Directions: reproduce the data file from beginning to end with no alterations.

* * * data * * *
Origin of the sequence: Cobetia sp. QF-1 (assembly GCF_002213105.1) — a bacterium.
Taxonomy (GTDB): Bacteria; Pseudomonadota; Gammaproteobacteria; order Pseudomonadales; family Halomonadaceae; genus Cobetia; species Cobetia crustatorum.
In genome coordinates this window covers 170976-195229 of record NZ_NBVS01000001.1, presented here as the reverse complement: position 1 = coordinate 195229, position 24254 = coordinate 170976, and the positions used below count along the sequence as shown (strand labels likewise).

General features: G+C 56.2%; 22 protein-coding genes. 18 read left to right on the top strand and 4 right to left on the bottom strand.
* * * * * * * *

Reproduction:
Origin of the sequence: Cobetia sp. QF-1 (assembly GCF_002213105.1) — a bacterium.
Taxonomy (GTDB): Bacteria; Pseudomonadota; Gammaproteobacteria; order Pseudomonadales; family Halomonadaceae; genus Cobetia; species Cobetia crustatorum.
In genome coordinates this window covers 170976-195229 of record NZ_NBVS01000001.1, presented here as the reverse complement: position 1 = coordinate 195229, position 24254 = coordinate 170976, and the positions used below count along the sequence as shown (strand labels likewise).

General features: G+C 56.2%; 22 protein-coding genes. 18 read left to right on the top strand and 4 right to left on the bottom strand.